Today's News

  • Montell concerned about pensions, economy

    Incumbent Brad Montell is once again facing Democratic challenger Bill Young this November.

    Montell is financial advisor and broker at his company, W. Brad Montell Investments.

    “I think the state is facing several major challenges, and obviously there are always challenges in state government, but right now the number one challenge we must address is the state pension systems,” he said.

  • Teens to hold food drive on election day

    Two Shelby County teens are conducting an election day food drive to benefit a county food pantry.

    Jacob Martin, 16, of Waddy, and Thomas Solinger, 17, of Simpsonville, decided to hold the food drive after reading in The Sentinel-News about the food shortage at local pantries, Solinger said.

    “We thought it would be a good way to help people in the community who are in need,” said Solinger, who added that he and Martin are also doing the food drive as a community service project for the Governor's Scholar program.

  • Shelby gets FEMA grant

    Shelby County will be one of 33 counties in Kentucky to receive federal aid to clean up after last month's windstorm.

    Local Disaster and Emergency Services officials said the county will receive $154,000 from the U.S. Department of Homeland Security's Federal Emergency Management Agency (FEMA) because of the downed trees, roof damage and other destruction caused when the remnants of Hurricane Ike brought 70-mile-per-hour winds to the county on Sept. 14.

  • Shelby County Grand Jury Indictments

    Jeffery Conn of Shelbyville was indicted for illegal possession for sale or transfer of a simulated controlled substance, and tampering with physical evidence.

    David Lee Grant of Louisville was indicted for forgery of a prescription of a controlled substance and being a persistent felony offender.

    Trazanna R. Caldwell of Frankfort was indicted for theft by unlawful taking over $300.

    Paula Ray Bowles of Shelbyville was indicted for false statements/misrepresentations and failure to report change in order to receive public assistance benefits.

  • Triple S seeks public input

    Shelby County is growing, and the Triple S Planning Commission wants to make sure it's growing in the right ways.

    "In the past decade, Shelby County has experienced a period of remarkable growth and change, undergoing a considerable increase in population," Triple S Planning Commission Chairman George Best said in a release. "Due to this extraordinary growth, the Triple S Planning Commission needs a solid map for future direction. This map is our Comprehensive Plan."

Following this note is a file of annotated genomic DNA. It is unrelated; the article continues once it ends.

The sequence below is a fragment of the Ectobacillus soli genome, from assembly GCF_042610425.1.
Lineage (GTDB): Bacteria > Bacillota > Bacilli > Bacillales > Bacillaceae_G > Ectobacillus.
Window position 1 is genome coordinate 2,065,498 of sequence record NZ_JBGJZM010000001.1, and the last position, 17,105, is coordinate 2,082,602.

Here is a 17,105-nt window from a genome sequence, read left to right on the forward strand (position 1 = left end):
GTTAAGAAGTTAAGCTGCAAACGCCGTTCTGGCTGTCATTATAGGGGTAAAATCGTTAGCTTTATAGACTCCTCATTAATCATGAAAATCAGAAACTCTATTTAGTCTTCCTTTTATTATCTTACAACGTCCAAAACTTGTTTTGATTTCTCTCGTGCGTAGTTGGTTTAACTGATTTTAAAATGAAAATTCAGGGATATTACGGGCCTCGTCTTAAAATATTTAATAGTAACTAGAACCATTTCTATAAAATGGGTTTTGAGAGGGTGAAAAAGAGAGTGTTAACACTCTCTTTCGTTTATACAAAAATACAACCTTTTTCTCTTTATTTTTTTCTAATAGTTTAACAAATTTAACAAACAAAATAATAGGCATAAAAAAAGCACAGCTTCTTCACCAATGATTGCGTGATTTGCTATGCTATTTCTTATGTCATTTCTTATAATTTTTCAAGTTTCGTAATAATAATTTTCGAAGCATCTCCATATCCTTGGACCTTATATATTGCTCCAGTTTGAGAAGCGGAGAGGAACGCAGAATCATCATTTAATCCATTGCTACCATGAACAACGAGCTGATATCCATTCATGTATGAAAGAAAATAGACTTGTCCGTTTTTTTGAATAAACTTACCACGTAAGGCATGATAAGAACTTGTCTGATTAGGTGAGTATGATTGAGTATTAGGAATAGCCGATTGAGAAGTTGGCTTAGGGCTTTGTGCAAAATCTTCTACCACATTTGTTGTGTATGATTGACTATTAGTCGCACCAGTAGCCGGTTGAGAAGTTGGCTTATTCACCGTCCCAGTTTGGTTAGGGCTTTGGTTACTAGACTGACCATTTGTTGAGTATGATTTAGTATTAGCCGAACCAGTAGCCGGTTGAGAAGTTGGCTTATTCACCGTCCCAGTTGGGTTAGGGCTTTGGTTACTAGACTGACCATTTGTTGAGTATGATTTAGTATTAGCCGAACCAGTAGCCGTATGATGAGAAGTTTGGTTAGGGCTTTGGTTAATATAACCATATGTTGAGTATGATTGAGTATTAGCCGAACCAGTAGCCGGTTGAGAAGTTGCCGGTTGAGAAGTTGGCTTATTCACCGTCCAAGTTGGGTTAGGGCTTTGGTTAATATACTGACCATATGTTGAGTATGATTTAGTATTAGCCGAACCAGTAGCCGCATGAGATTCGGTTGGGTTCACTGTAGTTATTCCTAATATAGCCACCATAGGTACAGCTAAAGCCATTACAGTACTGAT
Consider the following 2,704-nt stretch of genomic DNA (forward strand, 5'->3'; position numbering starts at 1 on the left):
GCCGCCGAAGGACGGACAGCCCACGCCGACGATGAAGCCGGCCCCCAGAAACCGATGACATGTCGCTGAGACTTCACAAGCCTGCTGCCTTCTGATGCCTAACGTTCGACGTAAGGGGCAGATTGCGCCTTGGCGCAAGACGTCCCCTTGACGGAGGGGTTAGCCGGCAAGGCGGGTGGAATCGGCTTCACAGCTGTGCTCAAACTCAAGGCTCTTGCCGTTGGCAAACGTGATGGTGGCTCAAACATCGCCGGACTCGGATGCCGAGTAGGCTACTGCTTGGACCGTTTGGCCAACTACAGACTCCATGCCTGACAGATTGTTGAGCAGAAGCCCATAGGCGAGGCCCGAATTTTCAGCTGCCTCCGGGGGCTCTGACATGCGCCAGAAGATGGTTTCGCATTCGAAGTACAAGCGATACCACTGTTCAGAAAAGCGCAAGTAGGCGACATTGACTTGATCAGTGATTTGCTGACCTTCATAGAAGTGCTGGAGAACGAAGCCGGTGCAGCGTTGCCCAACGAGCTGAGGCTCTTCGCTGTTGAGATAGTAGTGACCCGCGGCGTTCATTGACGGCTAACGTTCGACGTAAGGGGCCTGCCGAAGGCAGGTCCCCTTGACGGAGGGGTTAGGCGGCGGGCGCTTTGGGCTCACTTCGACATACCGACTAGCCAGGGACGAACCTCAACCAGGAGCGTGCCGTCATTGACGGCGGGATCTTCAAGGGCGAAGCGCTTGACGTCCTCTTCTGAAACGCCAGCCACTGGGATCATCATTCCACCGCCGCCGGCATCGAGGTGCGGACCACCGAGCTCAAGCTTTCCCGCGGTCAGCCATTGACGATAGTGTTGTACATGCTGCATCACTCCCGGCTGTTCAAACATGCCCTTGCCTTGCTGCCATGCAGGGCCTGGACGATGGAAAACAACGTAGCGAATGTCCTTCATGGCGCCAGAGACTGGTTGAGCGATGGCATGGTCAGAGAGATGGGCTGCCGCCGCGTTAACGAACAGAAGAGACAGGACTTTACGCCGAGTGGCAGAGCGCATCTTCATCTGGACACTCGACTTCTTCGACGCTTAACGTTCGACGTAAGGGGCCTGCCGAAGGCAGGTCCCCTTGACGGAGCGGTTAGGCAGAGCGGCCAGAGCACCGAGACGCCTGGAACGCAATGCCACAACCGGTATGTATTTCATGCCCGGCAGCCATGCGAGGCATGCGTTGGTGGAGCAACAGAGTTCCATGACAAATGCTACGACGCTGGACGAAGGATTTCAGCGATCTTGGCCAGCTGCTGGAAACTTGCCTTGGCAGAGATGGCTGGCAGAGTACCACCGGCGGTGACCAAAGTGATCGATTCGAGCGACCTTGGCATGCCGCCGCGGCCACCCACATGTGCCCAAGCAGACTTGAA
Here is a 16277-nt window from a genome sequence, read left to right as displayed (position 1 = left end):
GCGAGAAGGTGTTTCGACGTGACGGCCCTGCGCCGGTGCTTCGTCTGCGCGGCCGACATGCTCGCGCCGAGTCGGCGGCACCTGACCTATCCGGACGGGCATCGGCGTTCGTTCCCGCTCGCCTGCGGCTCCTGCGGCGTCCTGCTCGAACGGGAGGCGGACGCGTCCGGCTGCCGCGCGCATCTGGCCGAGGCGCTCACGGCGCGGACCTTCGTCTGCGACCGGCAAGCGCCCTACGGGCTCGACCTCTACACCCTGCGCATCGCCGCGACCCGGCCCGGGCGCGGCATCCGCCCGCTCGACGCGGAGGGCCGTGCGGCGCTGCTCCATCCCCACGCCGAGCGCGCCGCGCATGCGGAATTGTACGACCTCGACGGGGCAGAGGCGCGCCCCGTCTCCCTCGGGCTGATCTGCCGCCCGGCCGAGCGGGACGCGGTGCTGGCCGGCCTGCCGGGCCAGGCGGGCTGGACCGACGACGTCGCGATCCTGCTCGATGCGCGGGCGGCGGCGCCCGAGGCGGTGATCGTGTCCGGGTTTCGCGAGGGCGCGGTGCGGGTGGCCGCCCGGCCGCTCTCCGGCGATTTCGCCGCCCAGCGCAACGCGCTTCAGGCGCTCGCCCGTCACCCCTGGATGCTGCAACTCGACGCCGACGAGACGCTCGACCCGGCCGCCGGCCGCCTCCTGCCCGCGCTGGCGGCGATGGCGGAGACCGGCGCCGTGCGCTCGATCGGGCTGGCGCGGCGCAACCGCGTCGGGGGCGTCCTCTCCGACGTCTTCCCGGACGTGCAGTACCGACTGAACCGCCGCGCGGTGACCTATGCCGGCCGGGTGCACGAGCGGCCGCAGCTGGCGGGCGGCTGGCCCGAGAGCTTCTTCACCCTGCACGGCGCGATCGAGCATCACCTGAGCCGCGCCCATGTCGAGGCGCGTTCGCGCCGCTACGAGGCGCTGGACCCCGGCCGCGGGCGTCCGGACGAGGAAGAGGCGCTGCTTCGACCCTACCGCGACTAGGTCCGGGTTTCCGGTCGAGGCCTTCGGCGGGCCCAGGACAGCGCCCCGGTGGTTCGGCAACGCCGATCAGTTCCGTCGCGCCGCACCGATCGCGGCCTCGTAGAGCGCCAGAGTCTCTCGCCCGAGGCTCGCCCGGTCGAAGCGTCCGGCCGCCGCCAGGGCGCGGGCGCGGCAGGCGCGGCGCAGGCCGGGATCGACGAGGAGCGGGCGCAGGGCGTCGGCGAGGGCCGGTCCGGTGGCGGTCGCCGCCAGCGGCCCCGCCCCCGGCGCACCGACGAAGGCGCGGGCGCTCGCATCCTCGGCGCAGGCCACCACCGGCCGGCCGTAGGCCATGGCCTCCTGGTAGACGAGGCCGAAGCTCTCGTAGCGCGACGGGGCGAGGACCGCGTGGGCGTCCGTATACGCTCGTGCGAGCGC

• Simpsonville candidates speak on issues

    The four individuals elected to the Simpsonville City Commission next week will have to deal with residential growth, maintaining public services and possibly taking steps toward creating a downtown area in the city.

    The four commissioners who are currently sitting on the board are all running for reelection. They will compete with two challengers for the four open seats next Tuesday.

    The election, which is non-partisan, will decide who works with Mayor Steve Eden and City Administrator David Eaton for the next two years.

  • That's the spirit

    Shelbyville residents, like the rest of the country, enjoy decorating for Halloween, and some of their outdoor “artwork” is showcased here.

    Would you have guessed that Halloween began as an Irish tradition?

    If so, give yourself a gold star.

    In the Celtic culture more than 1,000 years ago in Ireland, Nov. 1 was New Year's Day on the Druid calendar, according to holidayinsights.com.

  • Arrest made with help of off-duty dispatcher

    An off-duty police dispatcher was instrumental in leading to a traffic-related arrest last week, according to Shelbyville Police.

    According to the police report, off duty dispatcher Jeremy Younger was driving behind a 1996 Pontiac on Frankfort Road when he noticed that the car was “all over the roadway.”

    Younger got on his cell phone and called police, who arrived at his location and got in behind the car, driven by Cresencio Martinez of Frankfort.

  • County forced to pay high prices to winterize roads

    Road crews are gearing up for winter, and Road Supervisor Carl Henry said a major part of that preparation includes having enough road salt on hand.

    The problem is, the price of salt has nearly tripled since last winter, Henry told fiscal court members Tuesday. He advised them to accept a bid from Morton's Salt for $120 per ton, because he had checked out prices from other companies, and Morton's was the lowest.

    “We're not going to get it any cheaper,” he said.

    Road salt prices the previous winter topped out at about $48 per ton.